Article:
• eventually, Charlie showed up after winning bets on a one-on-one game of basketball in a public park with teenagers; the two started to make plans to join together on a gambling trip to Reno, NV; Charlie took his earnings to the LA racetrack, where he saw disgruntled player Lew entering a public restroom; to seek 'eye-for-an-eye' revenge against Lew, Charlie confronted him but was the first to be punched and his bloodied nose was broken: ("That's the greatest punch I've ever been hit with"); he was able to retaliate and beat up Lew, kick him in the ribs, and rob him, and then told other men as they entered: ("You better call an ambulance. The man lost the last race, and he tried to kill himself")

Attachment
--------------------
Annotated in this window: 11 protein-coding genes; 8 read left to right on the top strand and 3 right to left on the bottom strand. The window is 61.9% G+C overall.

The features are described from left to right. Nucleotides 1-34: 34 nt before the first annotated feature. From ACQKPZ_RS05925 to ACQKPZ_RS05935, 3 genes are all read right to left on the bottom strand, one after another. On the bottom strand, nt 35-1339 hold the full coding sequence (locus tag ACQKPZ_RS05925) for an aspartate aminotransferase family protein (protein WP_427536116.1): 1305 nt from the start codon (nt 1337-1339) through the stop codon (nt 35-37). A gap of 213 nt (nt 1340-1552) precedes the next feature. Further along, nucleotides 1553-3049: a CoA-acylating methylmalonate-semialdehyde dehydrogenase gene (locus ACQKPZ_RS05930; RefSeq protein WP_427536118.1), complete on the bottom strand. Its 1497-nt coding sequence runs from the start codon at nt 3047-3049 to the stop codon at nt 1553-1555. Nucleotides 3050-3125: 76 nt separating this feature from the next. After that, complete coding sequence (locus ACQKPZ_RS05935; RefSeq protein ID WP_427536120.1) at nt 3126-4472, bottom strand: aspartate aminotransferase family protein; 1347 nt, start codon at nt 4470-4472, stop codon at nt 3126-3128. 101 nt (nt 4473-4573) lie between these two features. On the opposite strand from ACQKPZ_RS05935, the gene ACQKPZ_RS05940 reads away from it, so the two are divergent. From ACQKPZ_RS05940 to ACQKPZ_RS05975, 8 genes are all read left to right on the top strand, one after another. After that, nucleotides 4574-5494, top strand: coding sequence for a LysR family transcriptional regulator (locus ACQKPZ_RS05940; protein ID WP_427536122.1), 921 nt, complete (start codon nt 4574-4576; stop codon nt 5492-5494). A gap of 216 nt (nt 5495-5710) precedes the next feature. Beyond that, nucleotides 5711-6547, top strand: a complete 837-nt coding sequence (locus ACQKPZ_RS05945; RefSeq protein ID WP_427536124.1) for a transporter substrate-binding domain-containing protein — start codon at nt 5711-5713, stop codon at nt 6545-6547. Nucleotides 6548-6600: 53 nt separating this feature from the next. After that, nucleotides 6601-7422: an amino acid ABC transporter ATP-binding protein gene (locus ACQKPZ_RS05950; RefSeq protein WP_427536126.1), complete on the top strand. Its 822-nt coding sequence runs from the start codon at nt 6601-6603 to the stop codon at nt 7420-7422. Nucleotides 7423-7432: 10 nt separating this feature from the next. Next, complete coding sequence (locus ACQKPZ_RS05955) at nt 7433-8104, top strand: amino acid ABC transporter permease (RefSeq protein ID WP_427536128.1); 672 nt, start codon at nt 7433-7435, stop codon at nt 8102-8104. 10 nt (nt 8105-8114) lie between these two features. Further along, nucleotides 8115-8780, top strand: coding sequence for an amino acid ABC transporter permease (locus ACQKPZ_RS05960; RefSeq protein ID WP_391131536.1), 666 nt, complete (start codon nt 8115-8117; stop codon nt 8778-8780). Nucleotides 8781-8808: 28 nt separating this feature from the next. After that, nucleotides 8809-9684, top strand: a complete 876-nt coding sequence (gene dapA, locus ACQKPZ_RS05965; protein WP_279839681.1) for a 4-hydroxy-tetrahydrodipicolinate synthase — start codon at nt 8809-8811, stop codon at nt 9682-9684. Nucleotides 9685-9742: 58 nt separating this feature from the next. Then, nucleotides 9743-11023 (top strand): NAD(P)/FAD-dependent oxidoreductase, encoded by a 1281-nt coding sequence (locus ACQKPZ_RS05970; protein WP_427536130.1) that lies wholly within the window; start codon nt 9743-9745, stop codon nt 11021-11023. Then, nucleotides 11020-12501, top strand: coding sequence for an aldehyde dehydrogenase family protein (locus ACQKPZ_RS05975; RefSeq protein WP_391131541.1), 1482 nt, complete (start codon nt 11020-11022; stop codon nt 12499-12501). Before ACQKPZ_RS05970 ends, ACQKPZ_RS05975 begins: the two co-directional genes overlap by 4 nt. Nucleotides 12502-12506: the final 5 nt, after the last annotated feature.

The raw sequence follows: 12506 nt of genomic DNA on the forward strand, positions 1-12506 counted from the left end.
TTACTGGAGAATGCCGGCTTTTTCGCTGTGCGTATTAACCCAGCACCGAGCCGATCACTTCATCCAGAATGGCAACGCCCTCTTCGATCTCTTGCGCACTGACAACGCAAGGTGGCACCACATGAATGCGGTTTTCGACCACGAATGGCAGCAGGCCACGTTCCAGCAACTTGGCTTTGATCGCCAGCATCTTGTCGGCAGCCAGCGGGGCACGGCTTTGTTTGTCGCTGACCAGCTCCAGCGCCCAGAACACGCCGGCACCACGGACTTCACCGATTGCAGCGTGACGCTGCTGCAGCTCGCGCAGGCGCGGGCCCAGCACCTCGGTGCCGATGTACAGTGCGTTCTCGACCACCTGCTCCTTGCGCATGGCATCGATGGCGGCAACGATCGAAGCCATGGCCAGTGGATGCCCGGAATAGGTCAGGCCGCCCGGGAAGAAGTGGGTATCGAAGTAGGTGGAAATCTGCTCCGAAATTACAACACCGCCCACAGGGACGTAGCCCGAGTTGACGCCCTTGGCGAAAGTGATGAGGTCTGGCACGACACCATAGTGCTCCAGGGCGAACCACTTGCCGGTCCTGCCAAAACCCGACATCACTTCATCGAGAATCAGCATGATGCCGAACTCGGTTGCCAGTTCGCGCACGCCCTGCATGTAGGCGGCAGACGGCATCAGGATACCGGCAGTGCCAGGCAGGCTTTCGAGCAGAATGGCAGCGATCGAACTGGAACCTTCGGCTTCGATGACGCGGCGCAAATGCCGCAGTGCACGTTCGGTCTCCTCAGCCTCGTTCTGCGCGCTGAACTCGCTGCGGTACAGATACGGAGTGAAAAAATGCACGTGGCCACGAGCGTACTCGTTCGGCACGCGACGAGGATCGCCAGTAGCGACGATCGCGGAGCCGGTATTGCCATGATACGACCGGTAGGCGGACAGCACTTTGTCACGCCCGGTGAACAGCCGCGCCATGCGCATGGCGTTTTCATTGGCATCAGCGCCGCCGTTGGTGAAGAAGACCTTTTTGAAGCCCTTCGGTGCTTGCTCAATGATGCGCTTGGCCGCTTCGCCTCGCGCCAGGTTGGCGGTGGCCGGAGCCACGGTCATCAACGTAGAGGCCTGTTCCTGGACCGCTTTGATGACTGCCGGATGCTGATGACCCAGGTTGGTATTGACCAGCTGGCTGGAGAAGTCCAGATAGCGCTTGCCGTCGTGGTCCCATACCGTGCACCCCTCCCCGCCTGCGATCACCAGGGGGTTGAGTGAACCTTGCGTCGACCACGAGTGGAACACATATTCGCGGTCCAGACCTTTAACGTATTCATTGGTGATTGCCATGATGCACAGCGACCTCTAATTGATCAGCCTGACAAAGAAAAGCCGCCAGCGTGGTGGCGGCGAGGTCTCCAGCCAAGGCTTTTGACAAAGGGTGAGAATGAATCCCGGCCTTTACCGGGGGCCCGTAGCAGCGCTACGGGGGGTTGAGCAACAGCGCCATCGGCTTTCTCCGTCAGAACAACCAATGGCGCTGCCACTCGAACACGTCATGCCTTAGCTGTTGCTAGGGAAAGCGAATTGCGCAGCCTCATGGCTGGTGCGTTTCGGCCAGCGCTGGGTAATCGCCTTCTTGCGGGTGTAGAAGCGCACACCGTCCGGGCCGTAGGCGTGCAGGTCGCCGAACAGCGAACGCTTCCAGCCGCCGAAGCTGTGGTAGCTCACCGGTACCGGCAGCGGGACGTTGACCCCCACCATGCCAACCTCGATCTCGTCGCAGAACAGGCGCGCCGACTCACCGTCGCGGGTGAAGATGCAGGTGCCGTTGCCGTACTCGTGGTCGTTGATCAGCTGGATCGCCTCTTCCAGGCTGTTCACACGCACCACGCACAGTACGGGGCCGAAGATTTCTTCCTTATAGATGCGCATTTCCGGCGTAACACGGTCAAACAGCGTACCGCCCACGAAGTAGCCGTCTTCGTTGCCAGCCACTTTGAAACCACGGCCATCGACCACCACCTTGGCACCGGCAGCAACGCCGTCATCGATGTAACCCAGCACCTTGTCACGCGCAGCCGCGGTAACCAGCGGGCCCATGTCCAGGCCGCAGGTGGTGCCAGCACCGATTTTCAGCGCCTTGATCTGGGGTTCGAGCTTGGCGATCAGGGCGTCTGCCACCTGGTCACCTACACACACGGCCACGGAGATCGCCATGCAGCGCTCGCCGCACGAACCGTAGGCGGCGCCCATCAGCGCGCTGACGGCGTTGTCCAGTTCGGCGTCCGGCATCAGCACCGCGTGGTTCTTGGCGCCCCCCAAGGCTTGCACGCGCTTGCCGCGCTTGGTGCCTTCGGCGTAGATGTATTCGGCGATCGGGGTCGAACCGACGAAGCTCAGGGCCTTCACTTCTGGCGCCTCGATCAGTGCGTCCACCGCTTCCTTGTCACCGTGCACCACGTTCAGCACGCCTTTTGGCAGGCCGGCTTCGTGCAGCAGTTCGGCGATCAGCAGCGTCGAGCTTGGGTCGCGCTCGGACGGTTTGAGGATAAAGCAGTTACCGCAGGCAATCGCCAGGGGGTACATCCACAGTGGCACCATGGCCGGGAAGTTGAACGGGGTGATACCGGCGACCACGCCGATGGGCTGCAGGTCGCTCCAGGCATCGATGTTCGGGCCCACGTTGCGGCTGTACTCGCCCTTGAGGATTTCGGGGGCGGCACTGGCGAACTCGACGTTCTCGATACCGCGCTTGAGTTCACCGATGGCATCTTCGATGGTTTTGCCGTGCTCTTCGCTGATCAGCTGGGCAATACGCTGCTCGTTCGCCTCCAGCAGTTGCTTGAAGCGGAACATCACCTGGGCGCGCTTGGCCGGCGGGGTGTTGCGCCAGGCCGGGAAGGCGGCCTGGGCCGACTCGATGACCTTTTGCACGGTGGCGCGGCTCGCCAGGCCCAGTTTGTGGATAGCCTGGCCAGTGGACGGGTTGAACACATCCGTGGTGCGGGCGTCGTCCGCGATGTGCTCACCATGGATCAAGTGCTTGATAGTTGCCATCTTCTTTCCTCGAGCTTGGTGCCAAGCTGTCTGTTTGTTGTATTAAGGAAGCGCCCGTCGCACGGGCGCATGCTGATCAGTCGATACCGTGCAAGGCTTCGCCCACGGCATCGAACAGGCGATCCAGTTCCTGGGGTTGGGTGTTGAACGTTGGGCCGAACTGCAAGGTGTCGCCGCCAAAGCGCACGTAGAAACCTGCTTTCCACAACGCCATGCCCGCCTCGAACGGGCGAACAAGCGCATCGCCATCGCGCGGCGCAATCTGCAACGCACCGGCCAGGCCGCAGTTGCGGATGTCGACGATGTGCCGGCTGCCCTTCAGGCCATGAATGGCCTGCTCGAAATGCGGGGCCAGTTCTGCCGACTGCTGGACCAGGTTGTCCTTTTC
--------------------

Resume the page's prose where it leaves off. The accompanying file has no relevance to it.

• after pooling their money (Bill had sold all of his possessions, including his car and typewriter), Charlie and Bill arrived in Reno, Nevada on a bus for a concluding series of high-stakes gambling competitions; their marathon gambling session began with a poker game sequence (with a $2,000 buy-in), where Charlie sized up the competition by closely observing the personalities of the players - a bald guy, a guy with a Cowboy hat, a curly-haired Kid, an older Doctor with specs, a man wearing a Red Coat nicknamed Mr. Cha-Cha, an Invisible Man's "empty chair" (revealed later to be the chair of "Amarillo Slim"), a Mississippi man with a deep drawl ("the best in the game"), and a Chinaman, etc.; the Reno barmaid (Barbara Ruick) who had overheard the analysis complimented Charlie: "You did very well"
  • in the film's aftermath, the loud-mouthed Charlie was humiliated when relegated to the background, as Bill won the series of games with a continuous lucky streak - including poker against ex-champion "Amarillo Slim," blackjack, roulette ("26!!"), and craps